Our author seems to think that there is something wrong with an alchemist becoming Warden or Master of the Mint. In fact Newton’s extensive chemical knowledge, won through his alchemical experimentation over many years, enabled him to develop and to put into practice new much improved methods of assaying metals to test the purity of coins. A major win for the Royal Mint.

The closing comment about alchemy and Harry Potter is a perfect example of the author’s childish attitude, supercilious superiority. This attitude is displayed to the full in his paragraphs about Tycho Brahe, entitled “Tycho Brahe made everyone believe he was a sorcerer”.

Tycho Brahe (1546-1601) created his own model of the universe and, though he didn’t get things quite right, helped advance astronomy and catalogued more than 1,000 stars. He also convinced everyone he was a sorcerer.

He did so from the unique perch of his private sorcerer’s island, Hveen (today known in English as Ven). Fantastically wealthy, Brahe built multiple observatories there, had a squad of astronomical assistants, and he used tiny automata (robots) to convince the locals he had magic powers. It didn’t hurt that he partied hard, had his nose partly sliced off in a duel and got his pet moose drunk at parties.

But Tycho didn’t just hoodwink the public into believing he was magical — he believed it too. He publically lectured against anyone who believed astrology was fake, and he also believed alchemy was the future for mystical discoveries. Brahe even became so synonymous with magic that an entire calendar of magical days was made in his honor (and his name was slapped on to give it magical credibility).

This is a bizarre mixture of half true facts and fairy stories. Tycho only catalogued 700 stars but added 300 more from the Ptolemaic star catalogue to bring his own up to 1000. He did nothing at all to convince anyone that he was a sorcerer. The island of Hven was his fief, awarded to him by the Danish King as his birth right as a highborn aristocrat and to call it a sorcerer’s island is not only wrong but also childish. He only built two observatories, one in his mansion house Uraniborg and the other a sunken observatory in the grounds called Stjerneborg. The story about the automata is a myth created by Pierre Gassendi in his biography of Tycho. The nose and moose stories are actually irrelevancies to the subject under discussion along the lines of, if I show that Tycho was weird then people are more likely to believe the rest of the shit that I’m dishing up.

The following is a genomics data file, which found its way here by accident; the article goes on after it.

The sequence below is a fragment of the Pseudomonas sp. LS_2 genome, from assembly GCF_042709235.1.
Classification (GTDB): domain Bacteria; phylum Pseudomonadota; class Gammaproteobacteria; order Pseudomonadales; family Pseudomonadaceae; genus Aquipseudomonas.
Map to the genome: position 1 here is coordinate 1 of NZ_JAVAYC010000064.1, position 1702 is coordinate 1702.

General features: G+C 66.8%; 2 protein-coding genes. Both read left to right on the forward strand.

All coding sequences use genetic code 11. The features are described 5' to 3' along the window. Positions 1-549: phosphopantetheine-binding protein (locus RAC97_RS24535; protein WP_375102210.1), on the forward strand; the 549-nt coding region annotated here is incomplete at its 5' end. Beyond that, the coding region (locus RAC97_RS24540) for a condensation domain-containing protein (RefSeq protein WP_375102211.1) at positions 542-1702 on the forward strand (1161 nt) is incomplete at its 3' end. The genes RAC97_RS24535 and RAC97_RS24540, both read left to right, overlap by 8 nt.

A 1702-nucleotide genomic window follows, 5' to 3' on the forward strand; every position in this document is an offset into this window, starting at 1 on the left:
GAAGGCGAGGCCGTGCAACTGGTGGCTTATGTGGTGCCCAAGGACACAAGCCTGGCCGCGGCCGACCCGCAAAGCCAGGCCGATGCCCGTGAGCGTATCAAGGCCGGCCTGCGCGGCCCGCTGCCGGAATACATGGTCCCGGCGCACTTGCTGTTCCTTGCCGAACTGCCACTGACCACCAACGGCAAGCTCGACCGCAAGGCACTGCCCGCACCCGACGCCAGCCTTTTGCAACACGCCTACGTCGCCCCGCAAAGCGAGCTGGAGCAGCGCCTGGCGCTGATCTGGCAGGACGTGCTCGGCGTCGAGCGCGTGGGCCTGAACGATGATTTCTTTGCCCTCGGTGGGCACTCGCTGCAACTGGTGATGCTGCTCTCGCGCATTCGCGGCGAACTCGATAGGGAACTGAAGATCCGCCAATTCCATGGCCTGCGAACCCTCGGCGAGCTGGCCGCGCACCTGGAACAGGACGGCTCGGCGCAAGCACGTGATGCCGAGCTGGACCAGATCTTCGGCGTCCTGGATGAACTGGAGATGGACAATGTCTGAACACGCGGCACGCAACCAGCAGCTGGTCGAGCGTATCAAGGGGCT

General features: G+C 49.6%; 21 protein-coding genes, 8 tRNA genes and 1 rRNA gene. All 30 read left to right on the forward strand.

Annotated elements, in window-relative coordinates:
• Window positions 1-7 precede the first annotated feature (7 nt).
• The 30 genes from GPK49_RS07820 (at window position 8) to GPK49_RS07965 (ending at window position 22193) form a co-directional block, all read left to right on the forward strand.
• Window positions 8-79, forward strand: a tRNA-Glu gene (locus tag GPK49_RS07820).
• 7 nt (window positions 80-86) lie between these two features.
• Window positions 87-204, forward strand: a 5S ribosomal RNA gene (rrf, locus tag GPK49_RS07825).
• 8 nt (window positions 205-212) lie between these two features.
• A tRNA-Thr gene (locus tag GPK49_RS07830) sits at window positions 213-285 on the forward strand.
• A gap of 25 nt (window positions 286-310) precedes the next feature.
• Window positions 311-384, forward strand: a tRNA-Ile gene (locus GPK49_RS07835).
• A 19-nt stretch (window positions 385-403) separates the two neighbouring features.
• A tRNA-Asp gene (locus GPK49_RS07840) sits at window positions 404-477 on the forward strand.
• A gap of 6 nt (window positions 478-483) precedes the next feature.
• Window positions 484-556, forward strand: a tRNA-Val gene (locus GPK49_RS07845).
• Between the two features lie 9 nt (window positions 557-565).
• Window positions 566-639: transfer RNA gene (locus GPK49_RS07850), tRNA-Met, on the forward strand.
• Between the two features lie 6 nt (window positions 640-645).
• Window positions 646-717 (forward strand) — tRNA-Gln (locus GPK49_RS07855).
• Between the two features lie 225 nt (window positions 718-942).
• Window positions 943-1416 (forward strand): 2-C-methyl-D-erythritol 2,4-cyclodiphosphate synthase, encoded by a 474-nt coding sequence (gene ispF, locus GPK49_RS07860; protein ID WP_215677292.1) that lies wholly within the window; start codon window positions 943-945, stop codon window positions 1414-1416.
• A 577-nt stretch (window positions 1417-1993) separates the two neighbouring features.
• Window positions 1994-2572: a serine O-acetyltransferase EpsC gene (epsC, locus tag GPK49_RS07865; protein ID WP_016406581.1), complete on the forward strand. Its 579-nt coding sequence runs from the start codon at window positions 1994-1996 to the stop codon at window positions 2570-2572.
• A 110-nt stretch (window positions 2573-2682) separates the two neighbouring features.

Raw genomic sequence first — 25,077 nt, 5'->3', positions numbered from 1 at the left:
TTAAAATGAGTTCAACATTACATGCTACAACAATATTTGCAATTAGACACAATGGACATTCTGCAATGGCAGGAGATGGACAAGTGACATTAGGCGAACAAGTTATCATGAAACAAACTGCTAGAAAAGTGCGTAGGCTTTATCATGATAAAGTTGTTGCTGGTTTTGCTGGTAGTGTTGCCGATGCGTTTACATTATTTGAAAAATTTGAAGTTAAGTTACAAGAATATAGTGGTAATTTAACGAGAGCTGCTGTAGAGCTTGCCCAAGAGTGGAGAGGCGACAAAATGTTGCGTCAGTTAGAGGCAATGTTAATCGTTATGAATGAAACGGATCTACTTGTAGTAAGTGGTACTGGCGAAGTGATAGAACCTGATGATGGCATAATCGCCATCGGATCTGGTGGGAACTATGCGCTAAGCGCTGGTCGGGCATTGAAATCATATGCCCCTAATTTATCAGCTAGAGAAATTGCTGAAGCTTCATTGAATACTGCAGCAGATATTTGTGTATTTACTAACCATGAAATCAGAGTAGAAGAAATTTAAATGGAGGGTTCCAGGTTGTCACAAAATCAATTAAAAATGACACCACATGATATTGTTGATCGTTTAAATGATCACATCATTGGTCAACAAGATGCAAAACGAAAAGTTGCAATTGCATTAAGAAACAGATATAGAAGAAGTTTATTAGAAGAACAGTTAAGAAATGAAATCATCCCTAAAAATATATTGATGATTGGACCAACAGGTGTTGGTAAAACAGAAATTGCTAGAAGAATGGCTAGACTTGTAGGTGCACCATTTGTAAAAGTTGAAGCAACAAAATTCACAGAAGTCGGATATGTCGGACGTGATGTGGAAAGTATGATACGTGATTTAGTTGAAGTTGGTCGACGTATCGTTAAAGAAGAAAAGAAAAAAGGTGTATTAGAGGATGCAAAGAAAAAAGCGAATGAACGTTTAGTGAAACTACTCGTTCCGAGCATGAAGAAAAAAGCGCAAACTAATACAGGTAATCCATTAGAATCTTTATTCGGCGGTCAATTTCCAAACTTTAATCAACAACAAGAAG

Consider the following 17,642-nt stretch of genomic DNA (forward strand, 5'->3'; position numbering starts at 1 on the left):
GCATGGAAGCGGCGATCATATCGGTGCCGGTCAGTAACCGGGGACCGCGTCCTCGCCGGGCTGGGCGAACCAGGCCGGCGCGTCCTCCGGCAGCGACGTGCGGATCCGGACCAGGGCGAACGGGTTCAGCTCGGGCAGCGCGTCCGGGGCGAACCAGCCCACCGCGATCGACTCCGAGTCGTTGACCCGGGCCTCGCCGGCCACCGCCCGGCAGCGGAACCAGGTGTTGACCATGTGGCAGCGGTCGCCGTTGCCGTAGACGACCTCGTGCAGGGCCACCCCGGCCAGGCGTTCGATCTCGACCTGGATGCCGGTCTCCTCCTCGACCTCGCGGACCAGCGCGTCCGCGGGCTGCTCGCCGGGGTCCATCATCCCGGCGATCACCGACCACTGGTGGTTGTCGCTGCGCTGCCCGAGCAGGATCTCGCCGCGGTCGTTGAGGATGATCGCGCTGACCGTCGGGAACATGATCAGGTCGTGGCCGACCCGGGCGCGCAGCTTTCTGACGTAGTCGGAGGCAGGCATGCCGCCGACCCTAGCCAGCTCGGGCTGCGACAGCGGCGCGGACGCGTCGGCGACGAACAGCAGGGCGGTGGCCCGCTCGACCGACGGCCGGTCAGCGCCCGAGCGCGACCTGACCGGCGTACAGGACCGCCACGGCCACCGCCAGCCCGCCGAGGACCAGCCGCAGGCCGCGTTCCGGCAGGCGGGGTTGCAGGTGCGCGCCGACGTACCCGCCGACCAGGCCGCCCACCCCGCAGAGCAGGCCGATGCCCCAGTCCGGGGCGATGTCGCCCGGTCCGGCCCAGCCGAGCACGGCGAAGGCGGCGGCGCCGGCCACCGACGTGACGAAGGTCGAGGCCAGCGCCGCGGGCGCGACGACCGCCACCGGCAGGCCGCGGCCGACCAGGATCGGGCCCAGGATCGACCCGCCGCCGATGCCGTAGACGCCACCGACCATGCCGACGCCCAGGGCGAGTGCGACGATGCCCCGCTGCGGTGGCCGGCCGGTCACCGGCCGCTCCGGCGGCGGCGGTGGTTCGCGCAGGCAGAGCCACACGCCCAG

Once again we have a very fundamental category error. Tycho was a practicing astrologer and a Paracelsian pharmacist neither of which activities is magic. Tycho held an oration at the beginning of a guest lecture course on astronomy that he held at the University of Copenhagen defending the validity of astrology, a not unusual presentation in that age. Rheticus’ public oration on being appointed professor for mathematics in Wittenberg was on the same subject. Tycho an adherent of the Renaissance microcosmos/macrocosmos philosophy, as above so below, also believed that alchemy served the same function on earth as astrology in the heavens but both were in his opinion ‘scientific’ and not mystical. Tycho’s interest in alchemy centred on his belief in and practice of Paracelsian medicine, a leading medical theory in some circles in Europe at the time and consisted mainly of research into and production of medicines.

The Magical Calendar is an engraving not a book and the author, Adam McLean, of the modern book on this object that our author links to writes the following:

“Although his name appears at the bottom right hand corner of the plate, the Magical Calendar probably has no direct connection with Tycho Brahe […] It seems most likely that the well known name of Tycho Brahe was associated with the Magical Calendar in order to gain a degree of publicity and supposed authority for the work. Certainly there is nothing in Brahe’s accepted corpus of writings of a similar nature.” [my emphasis]

Doesn’t quite say what our author wants it to say, does it?

Our author’s next selection is a truly bad example of low fruit. He presents us with Carl Linnaeus with the title “Carl Linnaeus classified magical animals like the hydra and believed in mermaids”.

Carl Linnaeus (1707-1778) imposed taxonomical order on animal and plant life. In his era, scientists were discovering all sorts of new species at a rapid clip (Linnaeus himself thought that pelicans might be a myth). That rapid pace of discovery led Linnaeus to believe, perhaps reasonably enough, that humans would soon find a host of mythological animals.

Linnaeus devoted a whole section of his landmark Systema Naturae to these strange beasts. It was called Animalia Paradoxa and included:

  • the hydra